As the name implies, microtunneling or microtunnelling is a digging technique used to construct small tunnels. These small diameter tunnels make it impossible to have an operator in the machine itself. Instead, the microtunnel boring machine (MTBM) must be operated remotely.
Microtunnel boring machines are very similar to tunnel boring machines (TBM) but on a smaller scale. These machines generally vary from 0.61 to 1.5 meters (2 ft 0.02 in to 4 ft 11 in) but smaller and larger machines have existed. Usually the operator controls the machine from a control room on the surface of the ground. The Microtunneling machine and jacking frame are set up in a shaft at the required depth. The operator is given constant feedback about the machine’s location, orientation and hydraulic devices via a computer console or CCTV camera. Most machines also have video cameras set up to enable the operator to monitor activities in the jacking shaft and at the separation plant. The operator controls the MTBM and the jacking frame from the safety of the control room which is usually situated on the surface, next to the jacking shaft.
In most microtunneling operations the machine is launched through an entry eye and pipes are pushed behind the machine. This is a process often called pipe jacking and is repeated until the Microtunneling machine reaches the reception shaft. As the machine advances, more tunnel liner or pipe is pushed from the starting shaft, through the entry eye. Thus, the speed of the advancing machine is controlled by the speed at which the pipe is inserted into the entry eye via the extension of the hydraulic rams in the jacking frame.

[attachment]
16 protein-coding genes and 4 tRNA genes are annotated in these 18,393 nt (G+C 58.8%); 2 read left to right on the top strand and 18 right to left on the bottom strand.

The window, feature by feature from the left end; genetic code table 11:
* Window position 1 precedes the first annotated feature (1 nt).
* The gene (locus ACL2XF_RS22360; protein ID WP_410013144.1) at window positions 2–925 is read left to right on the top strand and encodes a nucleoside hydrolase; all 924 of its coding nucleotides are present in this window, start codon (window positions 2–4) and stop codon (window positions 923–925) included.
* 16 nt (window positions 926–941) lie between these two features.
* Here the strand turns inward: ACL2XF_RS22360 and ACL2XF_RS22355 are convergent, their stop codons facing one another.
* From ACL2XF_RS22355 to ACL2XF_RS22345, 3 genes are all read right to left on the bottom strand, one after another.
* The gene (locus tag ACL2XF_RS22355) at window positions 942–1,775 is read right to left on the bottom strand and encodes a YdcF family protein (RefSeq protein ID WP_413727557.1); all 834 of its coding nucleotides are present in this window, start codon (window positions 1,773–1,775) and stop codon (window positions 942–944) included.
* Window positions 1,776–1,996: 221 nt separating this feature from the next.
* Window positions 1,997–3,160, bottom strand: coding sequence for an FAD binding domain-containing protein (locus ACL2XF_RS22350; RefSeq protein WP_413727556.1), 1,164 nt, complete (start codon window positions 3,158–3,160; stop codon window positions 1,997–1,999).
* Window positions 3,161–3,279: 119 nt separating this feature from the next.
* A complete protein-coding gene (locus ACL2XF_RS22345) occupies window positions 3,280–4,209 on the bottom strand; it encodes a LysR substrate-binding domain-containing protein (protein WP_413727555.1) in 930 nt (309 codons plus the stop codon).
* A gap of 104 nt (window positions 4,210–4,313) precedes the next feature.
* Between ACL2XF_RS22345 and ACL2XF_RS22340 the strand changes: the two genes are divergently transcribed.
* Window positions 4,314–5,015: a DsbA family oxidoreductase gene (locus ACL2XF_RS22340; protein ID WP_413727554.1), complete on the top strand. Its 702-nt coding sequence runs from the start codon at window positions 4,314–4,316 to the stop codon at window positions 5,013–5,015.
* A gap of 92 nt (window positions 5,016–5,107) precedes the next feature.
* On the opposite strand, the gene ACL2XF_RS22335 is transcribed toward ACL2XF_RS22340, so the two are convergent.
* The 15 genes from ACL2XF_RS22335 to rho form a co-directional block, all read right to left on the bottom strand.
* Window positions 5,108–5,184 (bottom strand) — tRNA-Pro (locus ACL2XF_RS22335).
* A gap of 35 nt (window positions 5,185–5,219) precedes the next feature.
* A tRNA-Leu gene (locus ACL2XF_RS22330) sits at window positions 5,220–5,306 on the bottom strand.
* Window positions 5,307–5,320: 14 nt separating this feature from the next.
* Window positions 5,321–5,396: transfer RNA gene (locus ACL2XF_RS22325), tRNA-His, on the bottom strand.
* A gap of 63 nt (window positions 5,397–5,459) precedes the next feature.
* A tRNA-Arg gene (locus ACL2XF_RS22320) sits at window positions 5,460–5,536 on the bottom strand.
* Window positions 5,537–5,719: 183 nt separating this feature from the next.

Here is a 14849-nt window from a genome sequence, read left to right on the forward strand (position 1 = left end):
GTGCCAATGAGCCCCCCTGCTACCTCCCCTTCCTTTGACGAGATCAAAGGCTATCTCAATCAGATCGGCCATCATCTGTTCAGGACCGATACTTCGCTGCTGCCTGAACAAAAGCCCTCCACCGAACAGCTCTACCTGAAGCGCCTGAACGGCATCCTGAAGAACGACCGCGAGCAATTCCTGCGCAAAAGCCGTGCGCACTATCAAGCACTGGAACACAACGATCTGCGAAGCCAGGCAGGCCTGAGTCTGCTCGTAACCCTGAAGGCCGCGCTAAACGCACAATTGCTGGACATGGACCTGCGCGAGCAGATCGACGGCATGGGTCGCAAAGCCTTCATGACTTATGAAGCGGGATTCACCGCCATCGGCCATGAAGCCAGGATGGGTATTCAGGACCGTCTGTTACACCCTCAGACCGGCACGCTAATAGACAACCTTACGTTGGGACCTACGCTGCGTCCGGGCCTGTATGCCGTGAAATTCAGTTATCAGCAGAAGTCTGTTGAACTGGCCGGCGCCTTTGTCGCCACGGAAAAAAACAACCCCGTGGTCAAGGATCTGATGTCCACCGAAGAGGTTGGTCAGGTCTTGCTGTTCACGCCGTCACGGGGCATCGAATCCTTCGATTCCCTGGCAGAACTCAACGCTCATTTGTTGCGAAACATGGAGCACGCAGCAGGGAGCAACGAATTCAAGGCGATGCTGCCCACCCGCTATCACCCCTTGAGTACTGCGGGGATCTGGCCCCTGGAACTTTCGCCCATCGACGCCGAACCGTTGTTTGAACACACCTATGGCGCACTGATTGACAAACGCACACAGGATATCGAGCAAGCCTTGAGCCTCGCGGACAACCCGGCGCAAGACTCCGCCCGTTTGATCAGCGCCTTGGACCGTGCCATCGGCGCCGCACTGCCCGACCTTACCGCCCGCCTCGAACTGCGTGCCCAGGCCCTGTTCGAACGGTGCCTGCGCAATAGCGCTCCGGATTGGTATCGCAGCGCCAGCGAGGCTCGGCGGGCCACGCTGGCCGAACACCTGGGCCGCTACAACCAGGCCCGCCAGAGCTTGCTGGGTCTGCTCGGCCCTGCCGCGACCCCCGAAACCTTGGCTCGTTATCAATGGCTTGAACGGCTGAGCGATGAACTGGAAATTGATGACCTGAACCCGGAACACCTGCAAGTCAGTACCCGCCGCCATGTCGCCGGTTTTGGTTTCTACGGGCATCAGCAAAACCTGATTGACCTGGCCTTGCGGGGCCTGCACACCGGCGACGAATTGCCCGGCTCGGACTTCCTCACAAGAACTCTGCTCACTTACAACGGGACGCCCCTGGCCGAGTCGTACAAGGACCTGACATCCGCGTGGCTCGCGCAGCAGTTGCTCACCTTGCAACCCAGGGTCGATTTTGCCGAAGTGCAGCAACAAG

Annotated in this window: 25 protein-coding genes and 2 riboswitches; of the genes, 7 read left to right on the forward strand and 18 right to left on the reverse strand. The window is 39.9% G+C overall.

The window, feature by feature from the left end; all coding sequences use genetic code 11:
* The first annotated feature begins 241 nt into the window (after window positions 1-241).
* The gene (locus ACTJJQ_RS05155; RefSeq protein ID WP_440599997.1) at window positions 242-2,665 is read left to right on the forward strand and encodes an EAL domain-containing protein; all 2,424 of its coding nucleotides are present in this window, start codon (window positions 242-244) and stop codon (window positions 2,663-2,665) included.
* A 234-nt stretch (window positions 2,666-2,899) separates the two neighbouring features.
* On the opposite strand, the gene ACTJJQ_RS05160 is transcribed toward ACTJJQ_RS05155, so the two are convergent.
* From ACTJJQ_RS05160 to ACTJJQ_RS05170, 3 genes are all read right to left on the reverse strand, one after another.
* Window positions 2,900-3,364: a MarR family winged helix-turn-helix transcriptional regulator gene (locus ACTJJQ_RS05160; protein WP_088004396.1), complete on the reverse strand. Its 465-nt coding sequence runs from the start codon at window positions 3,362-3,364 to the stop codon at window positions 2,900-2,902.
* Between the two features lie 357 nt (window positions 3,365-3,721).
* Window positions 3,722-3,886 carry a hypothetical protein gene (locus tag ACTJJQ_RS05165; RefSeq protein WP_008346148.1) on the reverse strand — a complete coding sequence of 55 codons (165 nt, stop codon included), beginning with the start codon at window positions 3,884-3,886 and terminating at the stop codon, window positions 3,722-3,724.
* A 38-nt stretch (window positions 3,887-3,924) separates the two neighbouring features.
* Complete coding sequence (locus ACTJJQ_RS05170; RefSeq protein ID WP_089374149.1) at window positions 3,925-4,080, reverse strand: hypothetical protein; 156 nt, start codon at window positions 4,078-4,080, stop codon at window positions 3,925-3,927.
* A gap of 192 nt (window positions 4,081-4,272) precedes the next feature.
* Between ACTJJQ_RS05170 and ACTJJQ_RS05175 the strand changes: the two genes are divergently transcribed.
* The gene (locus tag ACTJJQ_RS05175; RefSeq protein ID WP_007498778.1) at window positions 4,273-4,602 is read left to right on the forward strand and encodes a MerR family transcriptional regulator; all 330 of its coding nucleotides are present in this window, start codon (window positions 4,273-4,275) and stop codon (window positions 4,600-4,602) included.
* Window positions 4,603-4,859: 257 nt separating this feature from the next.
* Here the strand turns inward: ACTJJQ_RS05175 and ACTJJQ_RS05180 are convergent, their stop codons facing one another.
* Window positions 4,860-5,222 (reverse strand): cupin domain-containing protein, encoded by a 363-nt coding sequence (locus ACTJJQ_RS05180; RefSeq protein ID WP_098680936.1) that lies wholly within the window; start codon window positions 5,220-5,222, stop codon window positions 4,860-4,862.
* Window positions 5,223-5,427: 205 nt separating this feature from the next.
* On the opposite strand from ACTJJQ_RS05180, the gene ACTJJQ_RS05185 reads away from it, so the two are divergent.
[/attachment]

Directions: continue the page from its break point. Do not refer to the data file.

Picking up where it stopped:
As the length of tunnel increases, the friction of the ground around the pipe increases as well. Usually, two practices are used to minimize this friction. First, over-cutting is used to give a slight gap between the inner edge of the tunnel and the outer edge of the liner. Usually this is achieved by using a cutter wheel with a diameter ½ inch (12mm) to 4 inches (100mm) larger than the outside diameter of the liner. Secondly, an economical and ecologically friendly lubricant, often bentonite slurry, is injected into this gap. In addition to lubrication, the pressure of the lubricant prevents the gap from collapsing.
While friction can be reduced, it can never be eliminated, and sometimes hundreds of tons of force are required to push the machine and liner into the ground. A large “jacking frame” containing hydraulic rams is required to produce these forces. In most cases the entrance must be modified to support this frame and the forces it generates.
In addition to the jacking frame, smaller jacks, called “interjacks”, may be inserted between sections of tunnel liner. These push the two sections of liner apart. Friction on the liner sections between the interjack and the tunnel entrance helps to prevent the liner from sliding out backwards. So while the liner behind the interjack does not move, those sections in front of it receive additional pushing force.